Can Miniature Horses Eat Celery

Miniature horses are an excellent addition to any family, even if you only own other minis or regular-sized horses. To give them a happy life of up to 30+ years old, their treats and overall diet are essential. Celery can be a major part of that diet since horses are herbivores, which only eat plants.

Yes, celery is an excellent treat for minis, but you cannot guarantee they will like it. Celery is a great treat because it is a low calorie and low sugar food that is comprised of around 95% water. Given the number of calories burned while digesting it, celery is considered a zero-calorie food.

Now for the lengthier and more scientific version. My answer to this question is still ‘yes,’ only in many more words!

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Celery Health Benefits

Crispy, crunchy, and known for being a low-calorie food, celery has amazing health benefits to all humans and animals, like miniature horses. Celery is comprised of beneficial vitamins, minerals, and phytonutrients that make an excellent raw treat for horses beyond the usual grass mixture. Yum! Sounds like a considerable upgrade in the diet!


Due to the phytonutrient antioxidants, celery contains anti-inflammatory properties. In a study conducted by the journal Nutrition and Cancer, researchers found that celery is a significant source of phytonutrients including, phenolic acids, flavonols such as quercetin and kaempferol furanocoumarins, phytosterols, and dihydrostilbenoids, and flavones like luteolin.

A separate study published by Planta Medica found that the luteolin found in celery could inhibit the manufacturing of COX-2, an inflammation-triggering enzyme. American Veterinarian confirms that COX-2 also exists in horses.

Blood Pressure and Cholesterol

The fiber content of celery can help lower cholesterol levels since it scoops up cholesterol compounds in a minis gut and moves them to the elimination process. A University of Chicago study found that phthalide, a chemical in celery, reduced bad cholesterol by 7% and blood pressure by 14% in animals.

Phthalide acts to decrease stress hormones within the blood resulting in the expansion of blood vessels due to the relaxation allowing more blood to flow throughout the body. A different study conducted published in Pharmacognosy Magazine concluded that celery successfully lowered bad cholesterol and triglycerides while increasing good cholesterol in rats.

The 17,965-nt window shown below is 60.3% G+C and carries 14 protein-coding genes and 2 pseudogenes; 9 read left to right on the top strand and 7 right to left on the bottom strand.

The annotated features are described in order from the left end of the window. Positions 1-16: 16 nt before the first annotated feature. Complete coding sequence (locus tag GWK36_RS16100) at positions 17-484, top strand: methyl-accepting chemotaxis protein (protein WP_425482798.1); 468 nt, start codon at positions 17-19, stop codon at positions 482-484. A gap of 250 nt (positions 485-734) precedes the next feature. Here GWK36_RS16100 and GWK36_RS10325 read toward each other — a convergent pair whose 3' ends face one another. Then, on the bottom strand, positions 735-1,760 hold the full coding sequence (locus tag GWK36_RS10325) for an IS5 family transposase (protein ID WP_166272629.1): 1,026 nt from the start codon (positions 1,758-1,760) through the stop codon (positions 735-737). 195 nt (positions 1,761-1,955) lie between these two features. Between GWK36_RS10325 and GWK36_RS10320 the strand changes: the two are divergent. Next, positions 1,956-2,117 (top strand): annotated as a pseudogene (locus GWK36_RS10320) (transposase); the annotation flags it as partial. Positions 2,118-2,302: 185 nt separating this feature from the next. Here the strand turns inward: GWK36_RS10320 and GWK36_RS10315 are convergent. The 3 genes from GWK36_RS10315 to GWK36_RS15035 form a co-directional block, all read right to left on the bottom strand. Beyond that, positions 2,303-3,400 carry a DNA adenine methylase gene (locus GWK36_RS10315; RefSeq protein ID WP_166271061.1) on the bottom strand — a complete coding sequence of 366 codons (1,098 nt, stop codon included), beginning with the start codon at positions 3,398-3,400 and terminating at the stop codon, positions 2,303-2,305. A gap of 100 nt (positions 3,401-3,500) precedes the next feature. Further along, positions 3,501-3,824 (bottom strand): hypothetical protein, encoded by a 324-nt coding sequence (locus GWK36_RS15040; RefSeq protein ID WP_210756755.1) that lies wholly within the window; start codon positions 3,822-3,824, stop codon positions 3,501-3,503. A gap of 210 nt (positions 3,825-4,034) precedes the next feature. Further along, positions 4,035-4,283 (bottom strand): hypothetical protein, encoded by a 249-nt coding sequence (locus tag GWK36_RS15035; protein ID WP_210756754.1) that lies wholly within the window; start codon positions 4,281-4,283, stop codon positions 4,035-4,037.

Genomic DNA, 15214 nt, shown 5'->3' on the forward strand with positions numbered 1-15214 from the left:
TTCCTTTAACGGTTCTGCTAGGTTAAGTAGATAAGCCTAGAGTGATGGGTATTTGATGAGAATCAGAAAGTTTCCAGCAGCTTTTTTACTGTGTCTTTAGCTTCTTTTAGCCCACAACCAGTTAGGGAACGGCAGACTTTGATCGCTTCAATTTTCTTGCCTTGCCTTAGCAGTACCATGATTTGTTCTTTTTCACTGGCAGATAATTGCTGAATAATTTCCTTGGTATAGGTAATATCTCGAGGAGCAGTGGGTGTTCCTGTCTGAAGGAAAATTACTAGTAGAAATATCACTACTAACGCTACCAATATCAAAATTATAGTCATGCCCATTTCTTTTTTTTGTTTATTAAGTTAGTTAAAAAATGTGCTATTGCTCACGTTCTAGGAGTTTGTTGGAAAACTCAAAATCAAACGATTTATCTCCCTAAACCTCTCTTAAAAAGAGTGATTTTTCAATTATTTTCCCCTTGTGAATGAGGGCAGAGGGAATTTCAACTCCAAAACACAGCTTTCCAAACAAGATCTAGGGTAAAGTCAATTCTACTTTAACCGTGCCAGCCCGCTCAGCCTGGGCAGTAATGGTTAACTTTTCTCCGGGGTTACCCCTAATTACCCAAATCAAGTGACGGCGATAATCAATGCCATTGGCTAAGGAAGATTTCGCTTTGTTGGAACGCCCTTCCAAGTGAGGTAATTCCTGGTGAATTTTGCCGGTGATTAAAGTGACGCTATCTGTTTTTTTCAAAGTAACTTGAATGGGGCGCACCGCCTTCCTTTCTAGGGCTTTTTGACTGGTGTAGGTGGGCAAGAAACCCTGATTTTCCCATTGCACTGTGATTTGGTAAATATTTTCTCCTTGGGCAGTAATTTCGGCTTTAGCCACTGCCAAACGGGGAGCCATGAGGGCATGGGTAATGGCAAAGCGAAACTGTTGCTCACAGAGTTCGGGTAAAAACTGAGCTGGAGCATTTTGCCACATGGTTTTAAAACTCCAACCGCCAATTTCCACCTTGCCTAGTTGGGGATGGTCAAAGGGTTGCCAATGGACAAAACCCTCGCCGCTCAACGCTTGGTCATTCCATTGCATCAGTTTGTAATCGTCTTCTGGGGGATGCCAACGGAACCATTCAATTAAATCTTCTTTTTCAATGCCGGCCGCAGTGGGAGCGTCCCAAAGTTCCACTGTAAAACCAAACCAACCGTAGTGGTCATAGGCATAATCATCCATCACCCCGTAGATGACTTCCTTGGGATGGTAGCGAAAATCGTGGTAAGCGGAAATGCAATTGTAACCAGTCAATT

Cardiovascular Support

Due to the anti-inflammatory and antioxidant properties of celery, it is unsurprising to see the cardiovascular support the vegetable provides. The root cause of many cardiovascular diseases is inflammation and oxidative stress in the bloodstream, as previously mentioned.

Most animal studies are showing promising connections between a decreased risk of cardiovascular inflammation and pectin-based polysaccharides. Celery flavonoids also further decrease the risk of cardiovascular issues.


Any food containing fiber provides exceptional digestive benefits, and celery is no exception. It keeps a horse’s bowel movements regular, thus decreasing constipation, which aids in weight maintenance.

Therefore, if your mini is constipated, celery may be a great natural cure since it contains fiber and is mostly comprised of water. In a study found in Pharmaceutical Biology, researchers determined that lab rats consuming celery extract showcased higher protected stomach linings and, therefore, fewer ulcers.

The concluding hypothesis was that success was driven by apiuman, which is a pectin-based polysaccharide in celery.


Believe it or not, I was surprised as well, heartburn is a common affliction for horses, just like in humans. Around 50% of horses experience gastric ulcers in their lifetime, and that figure is higher in competitive horses. Celery is an ancient remedy for heartburn and other gastric issues due to its low acidity